A critical examination of ‘nominee directors’ in South Africa

Authors Lovanya Moodley

ISSN: 2521-2575
Affiliations: Attorney of the High Court of South Africa
Source: Journal of Corporate and Commercial Law & Practice, The, Volume 2 Issue 2, 2016, p. 42 – 76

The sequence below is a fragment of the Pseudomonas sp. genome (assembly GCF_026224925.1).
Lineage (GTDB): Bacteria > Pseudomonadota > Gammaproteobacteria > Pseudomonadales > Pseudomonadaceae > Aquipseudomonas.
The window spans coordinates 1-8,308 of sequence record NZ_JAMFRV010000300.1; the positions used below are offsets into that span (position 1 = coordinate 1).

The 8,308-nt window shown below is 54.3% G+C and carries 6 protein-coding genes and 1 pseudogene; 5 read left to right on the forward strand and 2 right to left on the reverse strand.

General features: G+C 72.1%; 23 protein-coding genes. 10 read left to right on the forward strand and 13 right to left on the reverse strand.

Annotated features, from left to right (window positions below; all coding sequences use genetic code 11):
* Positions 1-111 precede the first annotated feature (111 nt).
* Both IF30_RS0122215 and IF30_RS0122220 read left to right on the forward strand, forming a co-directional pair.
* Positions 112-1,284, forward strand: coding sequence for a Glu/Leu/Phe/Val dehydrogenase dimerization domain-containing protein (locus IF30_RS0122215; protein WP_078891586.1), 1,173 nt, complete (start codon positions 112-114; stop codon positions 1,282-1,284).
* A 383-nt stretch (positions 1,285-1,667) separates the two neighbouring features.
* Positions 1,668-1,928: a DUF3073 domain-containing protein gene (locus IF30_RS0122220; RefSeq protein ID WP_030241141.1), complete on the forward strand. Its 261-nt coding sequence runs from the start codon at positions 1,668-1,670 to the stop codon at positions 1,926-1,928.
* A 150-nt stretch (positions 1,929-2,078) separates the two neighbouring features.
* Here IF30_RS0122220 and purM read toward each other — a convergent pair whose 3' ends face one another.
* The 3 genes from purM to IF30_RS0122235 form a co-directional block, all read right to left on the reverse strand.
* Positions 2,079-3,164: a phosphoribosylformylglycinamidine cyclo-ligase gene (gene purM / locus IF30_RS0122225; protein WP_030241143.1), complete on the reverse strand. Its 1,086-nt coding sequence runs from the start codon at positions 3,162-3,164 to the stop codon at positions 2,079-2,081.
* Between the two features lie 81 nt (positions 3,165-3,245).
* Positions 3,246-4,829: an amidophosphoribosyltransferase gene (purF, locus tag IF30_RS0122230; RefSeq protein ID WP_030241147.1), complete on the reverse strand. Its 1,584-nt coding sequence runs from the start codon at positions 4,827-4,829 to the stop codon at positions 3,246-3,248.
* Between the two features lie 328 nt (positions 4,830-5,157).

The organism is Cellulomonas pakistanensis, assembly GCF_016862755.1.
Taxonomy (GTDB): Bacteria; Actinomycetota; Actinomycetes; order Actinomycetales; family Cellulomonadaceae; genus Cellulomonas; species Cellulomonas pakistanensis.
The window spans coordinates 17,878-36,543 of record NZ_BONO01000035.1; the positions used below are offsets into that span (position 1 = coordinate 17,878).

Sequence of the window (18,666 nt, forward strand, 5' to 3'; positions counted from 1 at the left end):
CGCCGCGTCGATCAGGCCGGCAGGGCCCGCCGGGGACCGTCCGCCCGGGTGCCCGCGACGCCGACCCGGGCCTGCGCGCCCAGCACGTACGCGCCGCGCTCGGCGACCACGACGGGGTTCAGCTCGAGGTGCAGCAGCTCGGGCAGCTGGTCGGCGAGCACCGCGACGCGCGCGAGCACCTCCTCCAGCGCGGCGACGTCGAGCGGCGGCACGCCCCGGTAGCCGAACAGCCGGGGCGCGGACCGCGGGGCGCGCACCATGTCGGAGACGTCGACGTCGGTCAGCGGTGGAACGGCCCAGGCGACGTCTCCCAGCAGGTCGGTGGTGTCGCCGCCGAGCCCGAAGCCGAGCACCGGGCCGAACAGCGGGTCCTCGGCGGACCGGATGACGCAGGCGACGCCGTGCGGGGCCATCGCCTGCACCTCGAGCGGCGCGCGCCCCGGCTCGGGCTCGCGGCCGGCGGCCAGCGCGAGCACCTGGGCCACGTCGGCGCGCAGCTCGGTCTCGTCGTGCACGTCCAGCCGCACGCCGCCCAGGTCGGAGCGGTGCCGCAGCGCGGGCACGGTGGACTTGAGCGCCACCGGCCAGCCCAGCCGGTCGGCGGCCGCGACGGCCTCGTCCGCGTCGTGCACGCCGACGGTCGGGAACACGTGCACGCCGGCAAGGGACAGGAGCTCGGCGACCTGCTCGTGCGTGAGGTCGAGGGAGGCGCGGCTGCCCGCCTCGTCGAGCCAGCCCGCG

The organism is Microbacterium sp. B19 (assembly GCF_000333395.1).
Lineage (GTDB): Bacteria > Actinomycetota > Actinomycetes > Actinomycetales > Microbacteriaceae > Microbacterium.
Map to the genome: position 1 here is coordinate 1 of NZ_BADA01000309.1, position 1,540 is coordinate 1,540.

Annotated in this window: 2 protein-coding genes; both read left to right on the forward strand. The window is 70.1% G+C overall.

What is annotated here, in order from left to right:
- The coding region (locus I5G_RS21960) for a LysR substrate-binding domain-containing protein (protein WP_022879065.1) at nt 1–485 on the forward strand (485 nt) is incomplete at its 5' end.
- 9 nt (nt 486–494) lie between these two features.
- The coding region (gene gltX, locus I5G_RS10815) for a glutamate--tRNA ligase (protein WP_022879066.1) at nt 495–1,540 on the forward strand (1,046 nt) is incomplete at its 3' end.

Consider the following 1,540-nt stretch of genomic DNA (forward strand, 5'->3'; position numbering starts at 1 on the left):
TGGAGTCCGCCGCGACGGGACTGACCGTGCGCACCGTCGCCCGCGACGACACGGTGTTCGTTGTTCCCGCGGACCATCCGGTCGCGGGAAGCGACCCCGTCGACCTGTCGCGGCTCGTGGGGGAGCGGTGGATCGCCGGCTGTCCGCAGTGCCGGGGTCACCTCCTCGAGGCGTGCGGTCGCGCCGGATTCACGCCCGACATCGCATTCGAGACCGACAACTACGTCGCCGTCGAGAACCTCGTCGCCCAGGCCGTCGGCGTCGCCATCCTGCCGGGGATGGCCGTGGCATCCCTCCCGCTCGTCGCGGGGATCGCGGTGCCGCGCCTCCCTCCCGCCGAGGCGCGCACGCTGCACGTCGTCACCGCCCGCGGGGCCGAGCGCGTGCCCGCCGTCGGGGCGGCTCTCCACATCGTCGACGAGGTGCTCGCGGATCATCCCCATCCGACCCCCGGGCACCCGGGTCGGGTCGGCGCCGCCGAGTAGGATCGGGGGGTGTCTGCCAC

This article considers nominee directors: their fiduciary duties, liability for breach thereof and whether they should be entitled to directors’ fees for their services rendered as a director. The position of nominee directors in relation to their fiduciary duties is a precarious one. They are appointed with the purpose of performing an oversight function on behalf of their appointer, but could face personal liability for breach of fiduciary duties if they act in the furtherance of their appointer’s interests to the detriment of the nominee company. In the event of a nominee director wanting to receive remuneration by way of directors’ fees for services rendered as a director, there needs to be an express agreement of that entitlement in place or a shareholders’ resolution. Finally, and as a consequence of nominee directors lack of complete unfettered independence, this article finds that the Companies Act 71 of 2008 does not sufficiently accommodate the split loyalties of nominee directors and suggests that companies should avoid utilising them altogether in favour of the alternatives provided in King III, such as Lead Independent Directors or independent non-executive directors, in view of exercising good corporate governance.